Pasta? Fresh Tuscan olive oil? Sauces and toppings? Sheesh, don't get me started.

Bon Repas specializes in Bordeaux, Burgundy, Italian and German wines (although you can also get a 5 liter mini-keg of Czech Pilsener) and the ground floor shows an excellent selection. There are wines from other countries as well, although there's a little up-and-down in the quality. Still, better a bottle in front of me than a frontal lobotomy.

After something a little more special? Wander upstairs and you're suddenly immersed in an Alladin's Cave of great wines, brilliantly stored and presented, and available at reasonable prices. Life Hint: ignore the final zero and divide by 2 if you're a member. Otherwise some of these wines will need your bank manager's approval.

There are regular tastings for members, and I think I've convinced them to stock fresh olives to round out the offering.

Bon Repas is a life-support system for a food geek, and an innocent pleasure for those of you less mono about it all. Take my advice, and drop by (map; gmap) next Saturday. I'll be the fattie upstairs drinking champagne in the deep leather lounges.

Thursday, 13 September 2007

Magnifico! La Taperia

12 September 2007
Tired and frustrated after another "ho-hum" day in Tokyo, I put in a quick call to the Child Bride and Cost Centre #4 to have them join me at La Taperia in Yotsuya. I had just found it on the Web while searching for an Italian restaurant in Ichigayadai-machi (I know, don't take me there...). Ever sensitive to the complaint, Gentle Readers, that I tend to the upmarket side of the Tokyo dining scene (and having dined at Twenty One the night before), I decided we should try to re-capture the magic of our one month soujourn in Spain almost 10 years ago to the day.

What a find! This is a delightful little restaurant with 32 seats, run by Carlos Berrocal, and tucked away in Yotsuya 3-Chome. Carlos is quite a character, who first came to Japan about 15 years ago in search of Aikido nirvana. He's a Madrileño, and very typical of the gatos we came to know and love. It's fortunate for us all that he's still here. He's been running La Taperia for a little more than 3 years after refusing numerous requests by Japanese owners "to cook spaghetti". I agree - there's no such thing as Mediterranean cuisine unless you're a thousand-store US budget chain operation, and as a supporter of regional cuisines within the traditional Spanish pantry I'm grateful for people like Carlos with the integrity and passion to make a difference.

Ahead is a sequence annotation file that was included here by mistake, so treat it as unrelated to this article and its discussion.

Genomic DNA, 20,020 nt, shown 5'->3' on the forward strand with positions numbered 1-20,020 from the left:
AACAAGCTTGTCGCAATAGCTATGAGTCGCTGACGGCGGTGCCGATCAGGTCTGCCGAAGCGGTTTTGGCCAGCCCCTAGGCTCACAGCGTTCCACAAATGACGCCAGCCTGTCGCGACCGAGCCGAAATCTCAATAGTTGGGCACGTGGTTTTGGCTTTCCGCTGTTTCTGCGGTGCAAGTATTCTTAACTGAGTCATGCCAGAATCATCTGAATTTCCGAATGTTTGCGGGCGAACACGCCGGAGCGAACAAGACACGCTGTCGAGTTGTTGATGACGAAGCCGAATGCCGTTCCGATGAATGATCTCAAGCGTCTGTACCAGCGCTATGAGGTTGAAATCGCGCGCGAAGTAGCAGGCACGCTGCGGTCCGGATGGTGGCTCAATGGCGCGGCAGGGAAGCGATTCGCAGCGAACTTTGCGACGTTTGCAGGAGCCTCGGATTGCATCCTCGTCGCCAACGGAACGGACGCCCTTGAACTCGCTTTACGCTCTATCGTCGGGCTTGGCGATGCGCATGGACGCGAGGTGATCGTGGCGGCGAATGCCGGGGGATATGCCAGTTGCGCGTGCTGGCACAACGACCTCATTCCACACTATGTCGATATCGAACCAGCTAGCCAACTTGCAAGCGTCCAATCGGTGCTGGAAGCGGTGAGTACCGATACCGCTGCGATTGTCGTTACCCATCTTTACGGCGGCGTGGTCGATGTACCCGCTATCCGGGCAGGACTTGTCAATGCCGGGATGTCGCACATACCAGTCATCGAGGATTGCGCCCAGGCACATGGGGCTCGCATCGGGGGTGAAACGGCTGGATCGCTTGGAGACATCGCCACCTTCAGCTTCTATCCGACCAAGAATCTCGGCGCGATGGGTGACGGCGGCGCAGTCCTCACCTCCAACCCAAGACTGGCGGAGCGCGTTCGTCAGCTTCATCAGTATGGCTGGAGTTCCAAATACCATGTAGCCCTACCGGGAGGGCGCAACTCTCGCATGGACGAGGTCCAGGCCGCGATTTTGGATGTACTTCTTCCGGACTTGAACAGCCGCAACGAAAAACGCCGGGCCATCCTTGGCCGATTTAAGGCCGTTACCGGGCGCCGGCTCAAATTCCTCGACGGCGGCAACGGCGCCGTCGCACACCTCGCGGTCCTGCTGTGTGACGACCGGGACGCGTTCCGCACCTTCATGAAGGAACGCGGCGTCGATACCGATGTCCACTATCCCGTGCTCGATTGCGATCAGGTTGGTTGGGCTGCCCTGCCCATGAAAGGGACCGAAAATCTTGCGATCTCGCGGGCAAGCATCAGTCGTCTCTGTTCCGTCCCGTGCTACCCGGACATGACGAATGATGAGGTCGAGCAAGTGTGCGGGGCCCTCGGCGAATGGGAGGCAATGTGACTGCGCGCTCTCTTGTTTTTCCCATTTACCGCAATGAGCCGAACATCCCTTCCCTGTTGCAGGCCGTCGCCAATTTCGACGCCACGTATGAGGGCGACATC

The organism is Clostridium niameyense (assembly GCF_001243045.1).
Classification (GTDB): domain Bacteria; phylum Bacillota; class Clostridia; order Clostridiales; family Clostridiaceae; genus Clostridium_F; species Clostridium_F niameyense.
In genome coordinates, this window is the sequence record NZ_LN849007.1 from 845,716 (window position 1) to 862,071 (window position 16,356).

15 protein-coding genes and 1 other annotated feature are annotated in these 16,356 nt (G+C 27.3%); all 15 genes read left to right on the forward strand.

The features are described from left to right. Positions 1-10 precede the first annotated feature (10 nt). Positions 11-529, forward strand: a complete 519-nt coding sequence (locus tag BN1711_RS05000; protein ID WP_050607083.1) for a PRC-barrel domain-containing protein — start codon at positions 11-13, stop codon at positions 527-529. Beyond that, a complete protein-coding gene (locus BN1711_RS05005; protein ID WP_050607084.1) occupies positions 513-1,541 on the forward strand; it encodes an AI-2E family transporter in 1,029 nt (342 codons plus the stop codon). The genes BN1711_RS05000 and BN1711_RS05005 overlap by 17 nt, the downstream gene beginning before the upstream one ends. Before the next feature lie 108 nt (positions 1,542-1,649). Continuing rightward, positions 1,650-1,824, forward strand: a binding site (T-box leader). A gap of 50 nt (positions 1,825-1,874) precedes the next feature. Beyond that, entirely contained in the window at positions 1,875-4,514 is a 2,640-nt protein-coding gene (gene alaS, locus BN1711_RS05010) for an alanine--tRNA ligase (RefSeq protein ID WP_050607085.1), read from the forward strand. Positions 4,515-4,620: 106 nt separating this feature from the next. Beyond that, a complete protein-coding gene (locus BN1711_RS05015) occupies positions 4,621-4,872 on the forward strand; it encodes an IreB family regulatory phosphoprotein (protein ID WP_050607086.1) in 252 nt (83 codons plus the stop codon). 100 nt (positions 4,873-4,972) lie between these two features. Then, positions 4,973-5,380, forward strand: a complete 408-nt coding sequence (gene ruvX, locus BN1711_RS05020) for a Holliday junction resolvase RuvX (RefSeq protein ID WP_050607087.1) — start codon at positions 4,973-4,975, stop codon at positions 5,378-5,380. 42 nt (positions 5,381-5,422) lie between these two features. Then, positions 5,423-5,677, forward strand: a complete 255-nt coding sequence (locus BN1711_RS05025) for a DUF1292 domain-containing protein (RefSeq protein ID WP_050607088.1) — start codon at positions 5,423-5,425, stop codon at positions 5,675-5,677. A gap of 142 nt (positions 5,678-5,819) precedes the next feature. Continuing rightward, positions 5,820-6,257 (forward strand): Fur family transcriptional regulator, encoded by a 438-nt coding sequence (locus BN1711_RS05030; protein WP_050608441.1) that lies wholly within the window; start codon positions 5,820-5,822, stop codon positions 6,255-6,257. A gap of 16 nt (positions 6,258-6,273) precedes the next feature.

We started with a platter of Iberico cold meats, with the heavenly Iberico jamon that melts in your mouth, chorizo, and salchichon. Meant to be eaten with the fingers, ours threatened to turn into an arm-wrestling contest as we jostled for more of this pleasure.

Now I'm sorry to disappoint our Pacific neighbors, but tortilla in Spanish is not a flat unleavened bread. Maybe it is in Mexico, but in Spain it is an omelette typically containing potatoes and onions with herbs designed to serve as an accompaniment or as a tapas offering in a small cervecería. The Tortilla Espanola at La Taperia is light and filling, and immediately brings to mind the efforts of Africa our Spanish chef during our soujourn in Campo Salobrena 10 years ago.

Having enjoyed a CruzCampo Spanish beer, I was delighted when the wait staff produced an Antonio Barbadillo Palomina Fina 2005 as the white wine choice. This wine had been the lubricant for many a world-saving conversation in Spain with The Don and his Bride. Maybe Antonio had lost some of his skill over the last 10 years or my palate has changed a little, but this wine is only enjoyable after the second glass these days. Darn!

We also enjoyed Pata Campagna, Gambas al Ajillo, and Champinon a la plancha as well as a wonderful peanut-butter ice-cream served with Carlos' "secret" ingredients. "Secret" - Humph...that's a challenge!

La Taperia is a great place to enjoy with family and friends if you want good food, engaging staff and the warmth of the immediate friendships typical of everyone we met in Spain. We'll certainly be going back, and I fully expect to upgrade my rating as we get to know Carlos better.

Rating: Food: 7/10; Service: 7/10 ; Wine: 7/10; Ambiance: 7/10; Price: 8/10; Total 36/50 (3 Forks) Beware: NO CREDIT CARDS ARE ACCEPTED